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Management Assessment: Does One Test Fit All?

The short answer to this question is "absolutely not". Test publishers develop or provide a wide range of instruments, some of which can be used by relatively inexperienced people. Some of these are marketed in a way that suggests or promotes their applicability to employee selection. They are often useful when combined with others, in the hands of a properly trained expert. Alone, they are unreliable, and can be very misleading because they provide a superficial analysis. You need much better information than a single instrument can provide.

Some psychologists and publishers have developed computerized systems for generating reports, some of which are quite elaborate. They usually rely on a single technique for asking questions, and all rely on the designer's ability to anticipate the personalities of millions of people. We have experience with some of these, and based on that experience would recommend them to no-one. Both validity (essentially, this is a measure of accuracy) and reliability (consistency) are questionable.

The one-test approach lacks two essential ingredients:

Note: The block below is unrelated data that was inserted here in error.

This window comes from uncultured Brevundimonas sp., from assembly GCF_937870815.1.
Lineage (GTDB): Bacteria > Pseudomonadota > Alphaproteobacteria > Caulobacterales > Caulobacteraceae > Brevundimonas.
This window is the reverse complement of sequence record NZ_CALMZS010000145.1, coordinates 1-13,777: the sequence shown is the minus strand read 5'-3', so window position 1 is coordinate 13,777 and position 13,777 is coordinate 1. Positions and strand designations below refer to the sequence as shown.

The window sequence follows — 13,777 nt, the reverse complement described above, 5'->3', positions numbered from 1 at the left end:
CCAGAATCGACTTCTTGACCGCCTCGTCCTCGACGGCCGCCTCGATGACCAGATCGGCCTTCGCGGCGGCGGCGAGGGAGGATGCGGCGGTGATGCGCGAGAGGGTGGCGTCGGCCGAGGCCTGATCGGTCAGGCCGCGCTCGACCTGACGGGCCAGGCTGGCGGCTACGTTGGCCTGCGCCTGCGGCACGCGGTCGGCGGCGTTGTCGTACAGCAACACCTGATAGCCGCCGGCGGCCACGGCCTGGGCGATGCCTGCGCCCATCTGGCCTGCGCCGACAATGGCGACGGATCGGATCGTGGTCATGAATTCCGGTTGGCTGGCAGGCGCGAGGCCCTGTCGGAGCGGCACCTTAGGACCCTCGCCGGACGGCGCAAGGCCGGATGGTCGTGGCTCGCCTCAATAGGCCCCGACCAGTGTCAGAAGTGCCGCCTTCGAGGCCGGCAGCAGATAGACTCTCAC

1. It provides neither a sufficiently rich, nor a sufficiently accurate view of the individual candidate. People respond differently to different kinds of questions: what works for one person will not always work for the next. Critically, the most common scaling technique is not resistant to faking: people who know what the job requires are sometimes motivated to answer questions with the "right" answer, rather than with what is actually true for them. While this can be done with almost all instruments, without independent information (i.e. from other measures that ask different questions) it is impossible to verify the results.

  2. It does not allow knowledgeable input from an expert human being. In fact, such instruments are designed for use by people who lack the necessary expertise to interpret sophisticated measures. You must rely on an anticipated pattern of responses that may not be reliable developed by a person you do not know, and of whom you cannot ask questions about the interpretation.

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